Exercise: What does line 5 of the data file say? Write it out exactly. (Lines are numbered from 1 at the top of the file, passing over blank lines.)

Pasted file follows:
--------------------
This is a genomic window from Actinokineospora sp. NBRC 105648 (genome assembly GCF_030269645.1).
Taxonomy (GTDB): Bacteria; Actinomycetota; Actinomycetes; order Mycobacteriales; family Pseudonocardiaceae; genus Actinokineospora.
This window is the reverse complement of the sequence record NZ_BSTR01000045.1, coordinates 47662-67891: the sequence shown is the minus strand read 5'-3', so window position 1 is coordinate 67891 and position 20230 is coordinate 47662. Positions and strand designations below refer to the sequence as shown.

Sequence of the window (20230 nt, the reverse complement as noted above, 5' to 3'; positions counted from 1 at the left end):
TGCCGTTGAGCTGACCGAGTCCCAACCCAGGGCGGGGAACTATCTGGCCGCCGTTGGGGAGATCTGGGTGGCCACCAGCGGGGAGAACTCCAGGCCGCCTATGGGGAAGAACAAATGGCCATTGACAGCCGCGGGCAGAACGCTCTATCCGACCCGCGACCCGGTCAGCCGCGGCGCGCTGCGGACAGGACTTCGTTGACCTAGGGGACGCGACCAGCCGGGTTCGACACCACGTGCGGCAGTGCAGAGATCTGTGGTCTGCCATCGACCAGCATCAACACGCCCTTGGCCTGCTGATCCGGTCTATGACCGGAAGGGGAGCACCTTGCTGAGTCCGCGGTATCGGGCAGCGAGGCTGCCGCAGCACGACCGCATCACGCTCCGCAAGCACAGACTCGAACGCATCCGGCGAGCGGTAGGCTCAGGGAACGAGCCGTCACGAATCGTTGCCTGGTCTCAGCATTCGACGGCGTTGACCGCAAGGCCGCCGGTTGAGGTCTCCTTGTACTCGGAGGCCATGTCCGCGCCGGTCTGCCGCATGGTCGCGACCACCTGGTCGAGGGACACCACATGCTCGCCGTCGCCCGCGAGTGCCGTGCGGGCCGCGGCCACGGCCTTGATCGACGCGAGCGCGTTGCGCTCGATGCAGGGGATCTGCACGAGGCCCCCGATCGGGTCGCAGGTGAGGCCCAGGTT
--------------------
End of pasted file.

TGCCGTTGAGCTGACCGAGTCCCAACCCAGGGCGGGGAACTATCTGGCCGCCGTTGGGGAGATCTGGGTGGCCACCAGCGGGGAGAACTCCAGGCCGCCTATGGGGAAGAACAAATGGCCATTGACAGCCGCGGGCAGAACGCTCTATCCGACCCGCGACCCGGTCAGCCGCGGCGCGCTGCGGACAGGACTTCGTTGACCTAGGGGACGCGACCAGCCGGGTTCGACACCACGTGCGGCAGTGCAGAGATCTGTGGTCTGCCATCGACCAGCATCAACACGCCCTTGGCCTGCTGATCCGGTCTATGACCGGAAGGGGAGCACCTTGCTGAGTCCGCGGTATCGGGCAGCGAGGCTGCCGCAGCACGACCGCATCACGCTCCGCAAGCACAGACTCGAACGCATCCGGCGAGCGGTAGGCTCAGGGAACGAGCCGTCACGAATCGTTGCCTGGTCTCAGCATTCGACGGCGTTGACCGCAAGGCCGCCGGTTGAGGTCTCCTTGTACTCGGAGGCCATGTCCGCGCCGGTCTGCCGCATGGTCGCGACCACCTGGTCGAGGGACACCACATGCTCGCCGTCGCCCGCGAGTGCCGTGCGGGCCGCGGCCACGGCCTTGATCGACGCGAGCGCGTTGCGCTCGATGCAGGGGATCTGCACGAGGCCCCCGATCGGGTCGCAGGTGAGGCCCAGGTT